5) Speaking of the Collins Hill girls team, I have to ask you about this nickname I saw in a newspaper article about your team's sixth-straight Georgia 5A state XC title: Huddie's Hotties?  I'm guessing "Huddie's" refers to Coach Andrew Hudson, but what was the origin of the nickname?  And can you say a few words about Coach Hudson's role in your training?  Maybe some things you've learned from him and how he's balanced your individual needs as a national elite runner with the needs of a highly successful team?

Well, the biggest thing we stress here at Collins Hill is probably "TRADITION." I don't even know when the "Hotties" thing started, long before I came along, but it's one of the many traditions that continues each year, with the top seven state team girls wearing shorts that spell HOTTIES on them. Coach Hudson, or Huddy to all of us, has been an amazing coach for me. I've learned a lot from him, too much to tell. We work together on everything, keeping a close eye on how I feel and react to the training. I like to get involved, challenge him a little as a coach, only to make him better, until he will stop me and remind me who's in charge.  I think the biggest key is good communication. The reason Coach Hudson has been so successful is because of his personalized approach to training. He'll spend time with me tweaking my training to fit my needs, as well as all of the other team members and their own specific needs. After all, no one training program works on everyone.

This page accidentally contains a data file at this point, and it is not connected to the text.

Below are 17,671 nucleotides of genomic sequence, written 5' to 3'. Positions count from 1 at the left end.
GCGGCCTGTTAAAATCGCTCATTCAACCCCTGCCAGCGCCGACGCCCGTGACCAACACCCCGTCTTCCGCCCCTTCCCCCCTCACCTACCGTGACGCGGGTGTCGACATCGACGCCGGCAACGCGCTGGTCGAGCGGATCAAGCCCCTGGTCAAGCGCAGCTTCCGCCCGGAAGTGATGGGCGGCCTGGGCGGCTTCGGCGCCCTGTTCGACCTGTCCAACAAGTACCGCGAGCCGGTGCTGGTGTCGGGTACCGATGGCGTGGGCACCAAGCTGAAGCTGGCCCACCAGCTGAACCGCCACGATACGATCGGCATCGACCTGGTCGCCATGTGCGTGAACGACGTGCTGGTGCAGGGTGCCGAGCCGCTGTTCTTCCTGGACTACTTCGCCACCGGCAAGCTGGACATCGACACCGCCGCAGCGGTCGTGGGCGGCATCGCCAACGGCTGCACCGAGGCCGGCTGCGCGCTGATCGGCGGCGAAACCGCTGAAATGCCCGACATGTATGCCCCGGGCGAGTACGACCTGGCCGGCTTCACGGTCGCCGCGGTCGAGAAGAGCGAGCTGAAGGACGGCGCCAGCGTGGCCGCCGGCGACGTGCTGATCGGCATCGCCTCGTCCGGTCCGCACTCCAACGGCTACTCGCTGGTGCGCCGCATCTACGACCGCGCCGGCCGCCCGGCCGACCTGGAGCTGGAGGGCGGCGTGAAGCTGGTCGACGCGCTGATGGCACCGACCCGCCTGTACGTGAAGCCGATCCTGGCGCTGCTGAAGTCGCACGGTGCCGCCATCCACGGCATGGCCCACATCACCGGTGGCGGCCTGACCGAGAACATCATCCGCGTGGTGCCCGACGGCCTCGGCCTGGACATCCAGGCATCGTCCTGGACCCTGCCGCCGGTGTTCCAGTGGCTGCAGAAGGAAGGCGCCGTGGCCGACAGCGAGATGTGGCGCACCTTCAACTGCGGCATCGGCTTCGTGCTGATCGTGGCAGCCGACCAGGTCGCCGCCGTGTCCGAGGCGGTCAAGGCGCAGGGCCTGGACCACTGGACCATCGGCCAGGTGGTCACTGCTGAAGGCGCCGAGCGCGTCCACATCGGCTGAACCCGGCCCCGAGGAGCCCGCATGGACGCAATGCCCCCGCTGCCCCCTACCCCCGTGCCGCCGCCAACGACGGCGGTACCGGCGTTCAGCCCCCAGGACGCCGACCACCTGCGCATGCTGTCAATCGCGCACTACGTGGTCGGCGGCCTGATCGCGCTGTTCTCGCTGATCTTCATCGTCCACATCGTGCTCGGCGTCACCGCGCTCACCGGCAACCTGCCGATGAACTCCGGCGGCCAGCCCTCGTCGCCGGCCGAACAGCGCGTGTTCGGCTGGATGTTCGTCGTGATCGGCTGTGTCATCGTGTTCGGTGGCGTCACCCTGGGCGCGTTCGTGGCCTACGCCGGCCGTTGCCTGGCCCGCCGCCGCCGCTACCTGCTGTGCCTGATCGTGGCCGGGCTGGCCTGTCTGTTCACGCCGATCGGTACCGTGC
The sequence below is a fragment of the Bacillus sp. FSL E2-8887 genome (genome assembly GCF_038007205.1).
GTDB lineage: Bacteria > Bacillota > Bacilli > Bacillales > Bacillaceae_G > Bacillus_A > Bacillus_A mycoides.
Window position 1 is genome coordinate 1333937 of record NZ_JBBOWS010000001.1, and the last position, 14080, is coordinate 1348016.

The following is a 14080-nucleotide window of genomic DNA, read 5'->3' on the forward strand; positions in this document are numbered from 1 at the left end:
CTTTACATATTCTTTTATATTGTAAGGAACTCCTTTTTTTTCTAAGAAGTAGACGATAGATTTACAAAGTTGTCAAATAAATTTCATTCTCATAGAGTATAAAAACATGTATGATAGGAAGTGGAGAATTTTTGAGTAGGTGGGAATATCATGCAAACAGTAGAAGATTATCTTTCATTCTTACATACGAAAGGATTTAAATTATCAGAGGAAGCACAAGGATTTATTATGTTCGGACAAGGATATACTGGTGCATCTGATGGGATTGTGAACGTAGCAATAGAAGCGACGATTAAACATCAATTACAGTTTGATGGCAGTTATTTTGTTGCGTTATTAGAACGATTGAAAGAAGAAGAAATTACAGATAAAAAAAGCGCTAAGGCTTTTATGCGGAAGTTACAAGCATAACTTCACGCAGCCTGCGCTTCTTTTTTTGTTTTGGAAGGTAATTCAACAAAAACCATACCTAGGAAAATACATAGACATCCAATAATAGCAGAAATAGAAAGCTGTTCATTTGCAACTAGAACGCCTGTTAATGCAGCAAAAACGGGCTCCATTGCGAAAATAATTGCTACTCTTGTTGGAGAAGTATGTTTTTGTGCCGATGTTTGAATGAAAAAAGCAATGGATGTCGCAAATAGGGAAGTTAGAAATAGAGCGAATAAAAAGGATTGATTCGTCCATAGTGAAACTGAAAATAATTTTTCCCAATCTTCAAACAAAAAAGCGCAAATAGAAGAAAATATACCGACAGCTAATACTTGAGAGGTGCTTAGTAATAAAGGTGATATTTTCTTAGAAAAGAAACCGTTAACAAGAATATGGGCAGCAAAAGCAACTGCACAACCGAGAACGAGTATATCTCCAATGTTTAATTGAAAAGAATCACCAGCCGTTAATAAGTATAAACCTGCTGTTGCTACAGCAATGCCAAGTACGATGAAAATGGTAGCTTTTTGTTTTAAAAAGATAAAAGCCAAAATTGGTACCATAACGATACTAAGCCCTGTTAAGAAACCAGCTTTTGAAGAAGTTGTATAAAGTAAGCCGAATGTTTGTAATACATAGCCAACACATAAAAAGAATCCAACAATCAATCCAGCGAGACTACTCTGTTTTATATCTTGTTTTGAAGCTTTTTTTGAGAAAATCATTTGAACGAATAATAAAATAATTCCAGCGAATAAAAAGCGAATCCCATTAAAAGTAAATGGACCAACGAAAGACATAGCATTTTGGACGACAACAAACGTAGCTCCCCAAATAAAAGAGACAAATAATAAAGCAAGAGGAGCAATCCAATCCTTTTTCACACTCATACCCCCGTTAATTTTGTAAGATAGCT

6) I know you have a younger sister, Vicky, on the Collins Hill team too.  Is running something that was a part of your family prior to your involvement, or are you the first to kind of get the ball rolling in this sport?  How did you initially get involved in running, and have you found that you and Vicky are able to train to together, or is it more a case of her working to get to the level you've already reached?

Although my dad has run a few road races, I really was the first one to run competitively in my family.  My parents weren't the ones to get me involved in running really, it was my own decision in middle school, and they've just supported me immensely the whole way.  I started running when I injured myself playing basketball, and track was the only sport still left in the spring that I had a chance in.  I suppose it worked out well. I've always loved to run, I had no idea it would get me this far. My sister Vicky started running Freshman year after a lot of my convincing her she would like it.  It wasn't until after the first year that she really got into it. I took her on a few runs in Ohio last summer that really opened her eyes to "serious" training. Since then she's been hooked.  I don't know if it was her All-American 4x8 experience at NON, or her early success in cross country, but sometime around then she really began to blossom into quite the accomplished, dedicated runner herself.

7) I hear you are quite a "student of the sport," but I'm wondering what form that takes?  Are you someone who reads books to find out the latest training approaches, or spends a lot of time on the internet checking out results from around the country?  Are there particular resources or people you've found to be especially informative when it comes to deepening your knowledge of the sport?  And how do you balance all the running and commitment to that part of your life with the demands of the classroom, where I hear you're also quite the student?